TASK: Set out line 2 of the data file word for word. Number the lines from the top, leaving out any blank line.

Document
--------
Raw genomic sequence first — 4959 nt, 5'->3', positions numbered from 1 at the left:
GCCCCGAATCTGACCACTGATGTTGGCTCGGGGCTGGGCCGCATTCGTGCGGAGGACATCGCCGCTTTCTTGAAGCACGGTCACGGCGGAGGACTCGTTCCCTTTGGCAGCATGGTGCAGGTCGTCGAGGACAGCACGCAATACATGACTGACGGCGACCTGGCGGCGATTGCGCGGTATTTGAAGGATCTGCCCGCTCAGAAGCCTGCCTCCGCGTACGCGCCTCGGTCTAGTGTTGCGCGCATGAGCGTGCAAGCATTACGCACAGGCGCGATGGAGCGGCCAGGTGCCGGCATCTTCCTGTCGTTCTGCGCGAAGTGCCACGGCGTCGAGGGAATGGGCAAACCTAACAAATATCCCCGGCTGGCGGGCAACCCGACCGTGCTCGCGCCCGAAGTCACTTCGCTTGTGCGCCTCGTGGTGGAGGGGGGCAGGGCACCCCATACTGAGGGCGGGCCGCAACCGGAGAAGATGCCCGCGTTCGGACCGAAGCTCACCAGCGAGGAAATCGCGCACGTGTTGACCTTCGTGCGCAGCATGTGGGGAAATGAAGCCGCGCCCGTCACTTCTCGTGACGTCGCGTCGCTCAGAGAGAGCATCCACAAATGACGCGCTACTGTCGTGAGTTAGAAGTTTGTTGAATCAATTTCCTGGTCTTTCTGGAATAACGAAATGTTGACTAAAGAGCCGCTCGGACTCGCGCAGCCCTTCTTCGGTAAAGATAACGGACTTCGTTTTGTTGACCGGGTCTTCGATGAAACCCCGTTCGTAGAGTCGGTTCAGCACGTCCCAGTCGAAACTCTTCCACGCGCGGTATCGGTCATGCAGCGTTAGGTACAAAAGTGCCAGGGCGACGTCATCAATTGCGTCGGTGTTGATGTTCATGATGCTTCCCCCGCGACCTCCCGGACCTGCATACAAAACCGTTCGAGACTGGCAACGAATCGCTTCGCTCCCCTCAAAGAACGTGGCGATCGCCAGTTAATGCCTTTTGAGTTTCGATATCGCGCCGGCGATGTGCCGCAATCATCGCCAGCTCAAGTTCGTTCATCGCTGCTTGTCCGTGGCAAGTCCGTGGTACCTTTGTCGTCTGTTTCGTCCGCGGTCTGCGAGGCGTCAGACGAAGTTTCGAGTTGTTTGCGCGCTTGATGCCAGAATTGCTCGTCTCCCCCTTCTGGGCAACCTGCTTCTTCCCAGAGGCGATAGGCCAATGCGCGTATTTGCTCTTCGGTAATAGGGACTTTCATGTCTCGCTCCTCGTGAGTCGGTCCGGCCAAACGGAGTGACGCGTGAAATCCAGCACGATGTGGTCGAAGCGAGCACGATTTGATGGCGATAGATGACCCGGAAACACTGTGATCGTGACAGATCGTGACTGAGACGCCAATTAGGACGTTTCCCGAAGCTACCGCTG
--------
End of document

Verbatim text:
GCCCCGAATCTGACCACTGATGTTGGCTCGGGGCTGGGCCGCATTCGTGCGGAGGACATCGCCGCTTTCTTGAAGCACGGTCACGGCGGAGGACTCGTTCCCTTTGGCAGCATGGTGCAGGTCGTCGAGGACAGCACGCAATACATGACTGACGGCGACCTGGCGGCGATTGCGCGGTATTTGAAGGATCTGCCCGCTCAGAAGCCTGCCTCCGCGTACGCGCCTCGGTCTAGTGTTGCGCGCATGAGCGTGCAAGCATTACGCACAGGCGCGATGGAGCGGCCAGGTGCCGGCATCTTCCTGTCGTTCTGCGCGAAGTGCCACGGCGTCGAGGGAATGGGCAAACCTAACAAATATCCCCGGCTGGCGGGCAACCCGACCGTGCTCGCGCCCGAAGTCACTTCGCTTGTGCGCCTCGTGGTGGAGGGGGGCAGGGCACCCCATACTGAGGGCGGGCCGCAACCGGAGAAGATGCCCGCGTTCGGACCGAAGCTCACCAGCGAGGAAATCGCGCACGTGTTGACCTTCGTGCGCAGCATGTGGGGAAATGAAGCCGCGCCCGTCACTTCTCGTGACGTCGCGTCGCTCAGAGAGAGCATCCACAAATGACGCGCTACTGTCGTGAGTTAGAAGTTTGTTGAATCAATTTCCTGGTCTTTCTGGAATAACGAAATGTTGACTAAAGAGCCGCTCGGACTCGCGCAGCCCTTCTTCGGTAAAGATAACGGACTTCGTTTTGTTGACCGGGTCTTCGATGAAACCCCGTTCGTAGAGTCGGTTCAGCACGTCCCAGTCGAAACTCTTCCACGCGCGGTATCGGTCATGCAGCGTTAGGTACAAAAGTGCCAGGGCGACGTCATCAATTGCGTCGGTGTTGATGTTCATGATGCTTCCCCCGCGACCTCCCGGACCTGCATACAAAACCGTTCGAGACTGGCAACGAATCGCTTCGCTCCCCTCAAAGAACGTGGCGATCGCCAGTTAATGCCTTTTGAGTTTCGATATCGCGCCGGCGATGTGCCGCAATCATCGCCAGCTCAAGTTCGTTCATCGCTGCTTGTCCGTGGCAAGTCCGTGGTACCTTTGTCGTCTGTTTCGTCCGCGGTCTGCGAGGCGTCAGACGAAGTTTCGAGTTGTTTGCGCGCTTGATGCCAGAATTGCTCGTCTCCCCCTTCTGGGCAACCTGCTTCTTCCCAGAGGCGATAGGCCAATGCGCGTATTTGCTCTTCGGTAATAGGGACTTTCATGTCTCGCTCCTCGTGAGTCGGTCCGGCCAAACGGAGTGACGCGTGAAATCCAGCACGATGTGGTCGAAGCGAGCACGATTTGATGGCGATAGATGACCCGGAAACACTGTGATCGTGACAGATCGTGACTGAGACGCCAATTAGGACGTTTCCCGAAGCTACCGCTG